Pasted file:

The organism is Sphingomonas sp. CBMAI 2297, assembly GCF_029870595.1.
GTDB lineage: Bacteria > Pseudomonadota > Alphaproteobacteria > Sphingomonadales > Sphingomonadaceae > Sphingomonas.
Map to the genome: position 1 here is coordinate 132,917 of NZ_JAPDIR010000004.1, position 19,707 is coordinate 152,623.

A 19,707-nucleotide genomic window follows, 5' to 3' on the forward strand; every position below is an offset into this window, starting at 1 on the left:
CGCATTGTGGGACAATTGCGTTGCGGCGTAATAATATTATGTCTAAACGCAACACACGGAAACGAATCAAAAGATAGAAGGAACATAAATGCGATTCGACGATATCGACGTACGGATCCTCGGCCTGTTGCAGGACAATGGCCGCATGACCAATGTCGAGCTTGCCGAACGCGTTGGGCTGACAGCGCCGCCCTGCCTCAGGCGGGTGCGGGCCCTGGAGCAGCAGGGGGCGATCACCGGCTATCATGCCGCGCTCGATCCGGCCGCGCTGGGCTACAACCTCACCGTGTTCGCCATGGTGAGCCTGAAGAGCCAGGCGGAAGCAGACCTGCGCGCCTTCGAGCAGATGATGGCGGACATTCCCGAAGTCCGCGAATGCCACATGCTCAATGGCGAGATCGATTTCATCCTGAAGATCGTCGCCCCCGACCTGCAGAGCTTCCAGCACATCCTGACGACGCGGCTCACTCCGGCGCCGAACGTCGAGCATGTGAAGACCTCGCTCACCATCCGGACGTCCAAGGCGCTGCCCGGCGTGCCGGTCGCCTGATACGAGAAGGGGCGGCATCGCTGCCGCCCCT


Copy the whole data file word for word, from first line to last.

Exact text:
The organism is Sphingomonas sp. CBMAI 2297, assembly GCF_029870595.1.
GTDB lineage: Bacteria > Pseudomonadota > Alphaproteobacteria > Sphingomonadales > Sphingomonadaceae > Sphingomonas.
Map to the genome: position 1 here is coordinate 132,917 of NZ_JAPDIR010000004.1, position 19,707 is coordinate 152,623.

A 19,707-nucleotide genomic window follows, 5' to 3' on the forward strand; every position below is an offset into this window, starting at 1 on the left:
CGCATTGTGGGACAATTGCGTTGCGGCGTAATAATATTATGTCTAAACGCAACACACGGAAACGAATCAAAAGATAGAAGGAACATAAATGCGATTCGACGATATCGACGTACGGATCCTCGGCCTGTTGCAGGACAATGGCCGCATGACCAATGTCGAGCTTGCCGAACGCGTTGGGCTGACAGCGCCGCCCTGCCTCAGGCGGGTGCGGGCCCTGGAGCAGCAGGGGGCGATCACCGGCTATCATGCCGCGCTCGATCCGGCCGCGCTGGGCTACAACCTCACCGTGTTCGCCATGGTGAGCCTGAAGAGCCAGGCGGAAGCAGACCTGCGCGCCTTCGAGCAGATGATGGCGGACATTCCCGAAGTCCGCGAATGCCACATGCTCAATGGCGAGATCGATTTCATCCTGAAGATCGTCGCCCCCGACCTGCAGAGCTTCCAGCACATCCTGACGACGCGGCTCACTCCGGCGCCGAACGTCGAGCATGTGAAGACCTCGCTCACCATCCGGACGTCCAAGGCGCTGCCCGGCGTGCCGGTCGCCTGATACGAGAAGGGGCGGCATCGCTGCCGCCCCT